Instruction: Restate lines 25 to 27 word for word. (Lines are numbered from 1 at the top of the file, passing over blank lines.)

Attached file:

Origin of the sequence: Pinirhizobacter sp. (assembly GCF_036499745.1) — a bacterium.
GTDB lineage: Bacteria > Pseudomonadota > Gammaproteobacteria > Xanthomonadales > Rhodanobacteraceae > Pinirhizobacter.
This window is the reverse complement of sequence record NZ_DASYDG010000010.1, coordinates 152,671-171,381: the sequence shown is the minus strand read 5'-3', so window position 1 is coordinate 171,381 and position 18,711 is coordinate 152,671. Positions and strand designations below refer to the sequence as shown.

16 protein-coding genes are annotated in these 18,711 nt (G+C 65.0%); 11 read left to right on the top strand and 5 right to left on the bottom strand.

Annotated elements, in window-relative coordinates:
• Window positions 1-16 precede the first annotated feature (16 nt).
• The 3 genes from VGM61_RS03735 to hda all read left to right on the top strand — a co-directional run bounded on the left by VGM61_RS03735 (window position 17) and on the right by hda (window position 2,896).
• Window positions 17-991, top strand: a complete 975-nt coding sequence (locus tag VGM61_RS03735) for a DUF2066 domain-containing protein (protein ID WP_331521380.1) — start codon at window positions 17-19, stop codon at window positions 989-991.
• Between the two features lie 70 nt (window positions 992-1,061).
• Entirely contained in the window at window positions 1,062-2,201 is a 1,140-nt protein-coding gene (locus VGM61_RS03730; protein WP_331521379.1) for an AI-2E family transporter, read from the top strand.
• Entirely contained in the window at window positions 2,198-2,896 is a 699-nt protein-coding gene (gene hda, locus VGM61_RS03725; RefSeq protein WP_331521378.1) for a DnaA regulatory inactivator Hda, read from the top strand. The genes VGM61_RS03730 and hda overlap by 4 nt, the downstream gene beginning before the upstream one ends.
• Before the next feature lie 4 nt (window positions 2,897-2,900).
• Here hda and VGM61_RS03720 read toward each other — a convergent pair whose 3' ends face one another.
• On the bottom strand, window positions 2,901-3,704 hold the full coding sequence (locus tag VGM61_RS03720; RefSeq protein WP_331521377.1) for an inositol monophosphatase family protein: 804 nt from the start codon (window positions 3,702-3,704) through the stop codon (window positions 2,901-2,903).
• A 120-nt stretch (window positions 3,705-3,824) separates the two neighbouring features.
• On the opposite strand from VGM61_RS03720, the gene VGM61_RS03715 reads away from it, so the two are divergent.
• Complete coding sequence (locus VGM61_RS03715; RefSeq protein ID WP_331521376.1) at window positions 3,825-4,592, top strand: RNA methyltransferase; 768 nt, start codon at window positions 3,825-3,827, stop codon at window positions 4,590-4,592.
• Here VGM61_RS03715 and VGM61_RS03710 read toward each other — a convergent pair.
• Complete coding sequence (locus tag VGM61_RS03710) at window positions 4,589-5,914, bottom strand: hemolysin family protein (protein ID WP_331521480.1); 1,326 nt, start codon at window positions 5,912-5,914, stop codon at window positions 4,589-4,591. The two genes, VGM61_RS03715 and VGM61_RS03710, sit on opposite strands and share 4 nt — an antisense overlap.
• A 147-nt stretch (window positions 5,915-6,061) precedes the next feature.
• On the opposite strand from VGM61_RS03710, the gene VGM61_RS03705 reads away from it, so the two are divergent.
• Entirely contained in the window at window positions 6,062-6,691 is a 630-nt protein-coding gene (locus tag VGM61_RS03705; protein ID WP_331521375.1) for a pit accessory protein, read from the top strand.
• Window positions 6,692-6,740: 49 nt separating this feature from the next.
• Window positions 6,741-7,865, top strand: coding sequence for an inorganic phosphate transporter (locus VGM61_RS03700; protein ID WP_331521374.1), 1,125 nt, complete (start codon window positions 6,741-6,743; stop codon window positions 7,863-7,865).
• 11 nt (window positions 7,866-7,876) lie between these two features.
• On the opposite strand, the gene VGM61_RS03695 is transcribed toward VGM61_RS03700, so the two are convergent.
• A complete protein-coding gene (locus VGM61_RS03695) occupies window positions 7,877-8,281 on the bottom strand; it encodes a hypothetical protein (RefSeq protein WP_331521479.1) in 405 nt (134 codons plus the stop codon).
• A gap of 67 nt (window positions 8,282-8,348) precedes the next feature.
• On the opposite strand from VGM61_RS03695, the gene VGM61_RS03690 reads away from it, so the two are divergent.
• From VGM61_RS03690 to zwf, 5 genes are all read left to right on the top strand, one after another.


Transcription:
• 11 nt (window positions 7,866-7,876) lie between these two features.
• On the opposite strand, the gene VGM61_RS03695 is transcribed toward VGM61_RS03700, so the two are convergent.
• A complete protein-coding gene (locus VGM61_RS03695) occupies window positions 7,877-8,281 on the bottom strand; it encodes a hypothetical protein (RefSeq protein WP_331521479.1) in 405 nt (134 codons plus the stop codon).